March/April 2020 Fishing Report and Forecast

Breakday Blog-COLLAGE

Hello from Breakday Charters, spring has sprung here on the Crystal Coast of North Carolina and per long-term forecasting we are in the clear from winter and it shows. Water temperatures are ahead of schedule and it has the fish biting. One thing is for sure in these chaotic days, fishing is not closed! A sure cure for cabin fever is to take a BreakDay, and get out on the water and go fish! With three boats we do it all, MARSH2OCEAN, and can offer you and your crew multiple option for that next fishing adventure. The following is a fishing Report/Forecast for the remainder of March and April.


These waters consist of the sounds, creeks, rivers, and marshes. We had a mild winter and the inshore bite is reflecting those mild conditions. The Speckled Trout are moving out of their winter holdouts putting on the feedbag to prep for their first spawn in May. We are largely fishing Intracoastal Waterways and marsh creeks casting soft plastics and harbaits (twitch baits and topwater) for these beautiful and tasty fish. Red Drum are cruising inshore structure along the ICW along with flooded marsh and grass flats at high tide stages on the search for their next meal, especially shrimp and crab. Techniques include topwater plugs, soft plastics, and oftentimes a chunk of mullet or shrimp depending upon conditions to tempt these bulldogs. As we push into the end of this month into April the annual spring arrival of tasty Sea Mullet will materialize with fish being tempted by bits of shrimp on a high low rig or speck rig. Sea mullet will be accompanied by croaker, puffer fish, snapper sized bluefish, and grey trout (weakfish). Larger weakfish will gravitate toward deep inshore structure and will readily crush vertically jigged casting spoons and plastics and pull all the way to the net. Flounder too are available, however, current regulations have this fishery closed until August 16. Springtime inshore offers variety and with so much territory we can find a place to fish in all but the worst weather.


Coastal waters of Onslow bay including the Cape Lookout bight from the inlets and beach out to approximately 20 miles will contain a host of light tackle friendly opportunities as the spring unfolds. False albacore cruising in search of bait pods and will fall for trolling and casting techniques using spoons, casting jigs, and the fly. Pound for pound the hardest pulling quarry in the nearshore mix. With the warming temperatures snapper bluefish will invade nearshore waters in great quantity sometimes mixed with the albacore and provide excellent casting opportunities to busting fish. On the right day we also may bump into schooling trophy sized red drum chasing menhaden bait balls and susceptible to sight casting bucktails and plastics. Continuing into April the annual northern migration of sushi grade Atlantic Bonita will pass by and are susceptible to the same trolling and casting techniques. Bonita can be present for weeks to a month so keep up with reports to know when they arrive. April is also the month for chopper sized bluefish and the ultimate light tackle topwater fishery. Year to year quantities vary, but these fish have showed well for the past 3 years and provide quality pullage. These fish will cruise the beaches and flats of the cape looking for their next meal and will also get on the inshore flats of the inlet connected sounds often offering sight fishing opportunities. Nearshore reefs, wrecks, and natural bottom will offer jigging and bottom fishing for flounder (opens Aug 16) black sea bass, porgy, grunts, and grey trout, providing excellent table fare and bent rods. If water temperatures continue on their current trajectory we are likely to see king and Spanish mackerel making early appearances in our nearshore waters. Springtime nearshore don’t miss out!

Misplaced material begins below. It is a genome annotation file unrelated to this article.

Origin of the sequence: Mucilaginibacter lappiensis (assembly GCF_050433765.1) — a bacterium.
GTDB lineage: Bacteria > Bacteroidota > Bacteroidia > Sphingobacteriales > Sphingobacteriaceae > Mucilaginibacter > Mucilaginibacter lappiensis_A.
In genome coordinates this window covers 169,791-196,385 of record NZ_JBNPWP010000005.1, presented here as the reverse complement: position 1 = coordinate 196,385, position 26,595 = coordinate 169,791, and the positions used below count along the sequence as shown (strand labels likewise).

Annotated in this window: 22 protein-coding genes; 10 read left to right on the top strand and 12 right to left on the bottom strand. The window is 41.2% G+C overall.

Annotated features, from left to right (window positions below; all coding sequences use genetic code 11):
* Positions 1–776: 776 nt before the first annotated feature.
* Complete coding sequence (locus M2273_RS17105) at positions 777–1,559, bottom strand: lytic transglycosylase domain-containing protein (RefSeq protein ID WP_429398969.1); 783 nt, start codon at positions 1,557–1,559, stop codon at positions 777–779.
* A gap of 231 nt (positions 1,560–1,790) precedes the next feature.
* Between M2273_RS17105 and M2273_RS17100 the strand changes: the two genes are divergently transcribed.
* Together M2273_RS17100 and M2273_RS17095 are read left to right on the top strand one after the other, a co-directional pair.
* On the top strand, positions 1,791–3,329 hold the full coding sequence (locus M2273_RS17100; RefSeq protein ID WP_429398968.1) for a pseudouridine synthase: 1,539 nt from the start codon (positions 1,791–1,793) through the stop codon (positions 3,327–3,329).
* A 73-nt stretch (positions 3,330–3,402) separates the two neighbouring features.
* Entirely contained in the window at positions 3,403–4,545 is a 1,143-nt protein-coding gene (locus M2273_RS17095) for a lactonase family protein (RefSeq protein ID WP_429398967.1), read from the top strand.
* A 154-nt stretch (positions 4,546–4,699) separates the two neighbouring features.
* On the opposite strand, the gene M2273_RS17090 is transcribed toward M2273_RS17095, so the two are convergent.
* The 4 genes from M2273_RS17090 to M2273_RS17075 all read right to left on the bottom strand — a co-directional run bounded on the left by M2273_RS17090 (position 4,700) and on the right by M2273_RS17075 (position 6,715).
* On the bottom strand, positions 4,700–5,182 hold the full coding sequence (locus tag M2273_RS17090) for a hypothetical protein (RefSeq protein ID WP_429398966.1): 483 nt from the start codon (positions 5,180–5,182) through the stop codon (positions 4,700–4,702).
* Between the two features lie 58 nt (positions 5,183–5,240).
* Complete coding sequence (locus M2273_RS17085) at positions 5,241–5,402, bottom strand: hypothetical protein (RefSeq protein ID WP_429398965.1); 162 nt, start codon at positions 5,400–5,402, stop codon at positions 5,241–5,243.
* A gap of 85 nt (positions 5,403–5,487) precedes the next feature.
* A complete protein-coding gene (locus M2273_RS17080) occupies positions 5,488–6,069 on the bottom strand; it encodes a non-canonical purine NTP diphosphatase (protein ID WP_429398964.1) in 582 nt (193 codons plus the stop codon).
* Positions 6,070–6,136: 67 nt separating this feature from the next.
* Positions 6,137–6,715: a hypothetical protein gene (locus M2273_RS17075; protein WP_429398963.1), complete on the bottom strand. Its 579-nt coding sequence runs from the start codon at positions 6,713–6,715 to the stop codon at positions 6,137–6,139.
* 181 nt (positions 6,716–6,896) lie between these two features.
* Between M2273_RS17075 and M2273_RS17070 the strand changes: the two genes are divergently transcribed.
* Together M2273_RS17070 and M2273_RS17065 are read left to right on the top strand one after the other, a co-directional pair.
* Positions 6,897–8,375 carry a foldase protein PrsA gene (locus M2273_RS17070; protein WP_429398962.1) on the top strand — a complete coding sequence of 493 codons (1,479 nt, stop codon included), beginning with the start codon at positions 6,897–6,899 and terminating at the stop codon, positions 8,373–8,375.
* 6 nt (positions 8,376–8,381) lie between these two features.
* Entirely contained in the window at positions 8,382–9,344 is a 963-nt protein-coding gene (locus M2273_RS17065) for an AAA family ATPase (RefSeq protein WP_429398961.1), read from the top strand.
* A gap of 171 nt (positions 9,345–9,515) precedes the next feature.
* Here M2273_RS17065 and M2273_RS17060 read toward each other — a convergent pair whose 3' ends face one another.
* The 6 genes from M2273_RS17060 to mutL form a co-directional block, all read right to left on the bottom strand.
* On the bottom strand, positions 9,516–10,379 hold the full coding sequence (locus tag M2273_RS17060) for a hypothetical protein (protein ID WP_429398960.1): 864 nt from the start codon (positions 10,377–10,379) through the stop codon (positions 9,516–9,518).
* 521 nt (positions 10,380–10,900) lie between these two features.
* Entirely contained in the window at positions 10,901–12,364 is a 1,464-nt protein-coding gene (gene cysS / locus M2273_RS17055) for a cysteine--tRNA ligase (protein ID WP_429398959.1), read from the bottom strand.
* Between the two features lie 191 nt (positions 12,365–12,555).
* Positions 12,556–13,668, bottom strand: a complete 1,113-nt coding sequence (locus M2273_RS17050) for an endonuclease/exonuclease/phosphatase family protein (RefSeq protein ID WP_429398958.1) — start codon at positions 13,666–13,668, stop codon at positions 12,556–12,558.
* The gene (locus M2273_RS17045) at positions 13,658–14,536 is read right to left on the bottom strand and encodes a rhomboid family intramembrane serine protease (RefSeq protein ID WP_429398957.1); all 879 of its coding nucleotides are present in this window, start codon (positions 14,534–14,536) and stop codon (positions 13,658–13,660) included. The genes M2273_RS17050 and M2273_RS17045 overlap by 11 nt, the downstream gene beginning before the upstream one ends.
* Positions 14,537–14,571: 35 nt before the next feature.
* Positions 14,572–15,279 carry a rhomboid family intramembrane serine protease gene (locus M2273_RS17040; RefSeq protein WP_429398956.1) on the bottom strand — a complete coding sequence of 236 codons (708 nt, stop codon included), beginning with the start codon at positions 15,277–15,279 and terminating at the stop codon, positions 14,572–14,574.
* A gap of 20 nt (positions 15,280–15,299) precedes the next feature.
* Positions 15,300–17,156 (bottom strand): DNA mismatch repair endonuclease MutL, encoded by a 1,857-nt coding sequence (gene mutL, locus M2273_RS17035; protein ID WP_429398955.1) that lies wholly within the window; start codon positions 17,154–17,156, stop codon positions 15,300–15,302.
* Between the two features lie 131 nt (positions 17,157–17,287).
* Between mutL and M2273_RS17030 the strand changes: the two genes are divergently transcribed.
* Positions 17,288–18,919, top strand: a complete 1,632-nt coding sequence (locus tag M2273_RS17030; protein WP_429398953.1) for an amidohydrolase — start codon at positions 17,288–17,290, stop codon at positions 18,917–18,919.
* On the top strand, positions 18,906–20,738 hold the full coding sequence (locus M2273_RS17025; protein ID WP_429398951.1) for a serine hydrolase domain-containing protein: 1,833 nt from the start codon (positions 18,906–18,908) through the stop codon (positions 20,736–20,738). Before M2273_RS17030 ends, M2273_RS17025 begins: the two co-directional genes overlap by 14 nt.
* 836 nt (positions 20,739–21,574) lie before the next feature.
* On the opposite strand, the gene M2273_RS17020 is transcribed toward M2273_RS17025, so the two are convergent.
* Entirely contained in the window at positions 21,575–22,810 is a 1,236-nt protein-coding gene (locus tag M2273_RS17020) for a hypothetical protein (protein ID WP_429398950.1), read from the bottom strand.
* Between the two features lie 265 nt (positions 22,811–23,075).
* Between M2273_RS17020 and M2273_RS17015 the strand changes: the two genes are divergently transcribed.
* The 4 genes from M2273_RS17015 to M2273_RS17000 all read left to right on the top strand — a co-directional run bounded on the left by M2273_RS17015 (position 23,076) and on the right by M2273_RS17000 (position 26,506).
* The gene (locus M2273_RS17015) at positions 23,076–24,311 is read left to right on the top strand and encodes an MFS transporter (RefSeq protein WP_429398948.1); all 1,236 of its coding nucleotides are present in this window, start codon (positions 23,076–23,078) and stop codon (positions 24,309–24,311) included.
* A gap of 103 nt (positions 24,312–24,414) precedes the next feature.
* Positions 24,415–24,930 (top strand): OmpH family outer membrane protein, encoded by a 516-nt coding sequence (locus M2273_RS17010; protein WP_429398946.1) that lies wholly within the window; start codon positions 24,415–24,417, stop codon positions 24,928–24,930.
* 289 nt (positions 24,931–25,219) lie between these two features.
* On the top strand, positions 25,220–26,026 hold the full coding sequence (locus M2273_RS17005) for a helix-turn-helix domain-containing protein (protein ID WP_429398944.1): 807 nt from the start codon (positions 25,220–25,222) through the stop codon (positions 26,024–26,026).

Pelagic ocean waters 20 miles and beyond to the break on the edge of the Gulf Stream offer year round opportunities top to bottom with the onset of spring bringing bluewater trolling action back to the famed waters of the Big Rock aboard the Long Break. Early spring catches will primarily consist of some of the years largest wahoo, tunas (blackfin and yellowfin), along with King Mackerel but as with any gulf stream trip anything is possible. Mahi and the billfish will start to consistently invade these waters on their migration north towards the end of April. Trolling both rigged ballyhoo and artificial lures will get the job done. Under the right conditions tuna may offer topwater casting opportunities. Offshore bottomfishing and jigging will offer tasty catches of triggerfish, black sea bass, vermillion snapper, red snapper (July season), groupers, and amberjack to name a few. Sore arms is the goal and surprise catches of the oddball are common. We can even combine trolling and bottomfishing to offer a day of variety from spring time bluewater, don’t miss out!

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Coming in May Forecat – Cobia, Mahi, and Kings oh my!

Tight Lines,

Captain Justin Ragsdale

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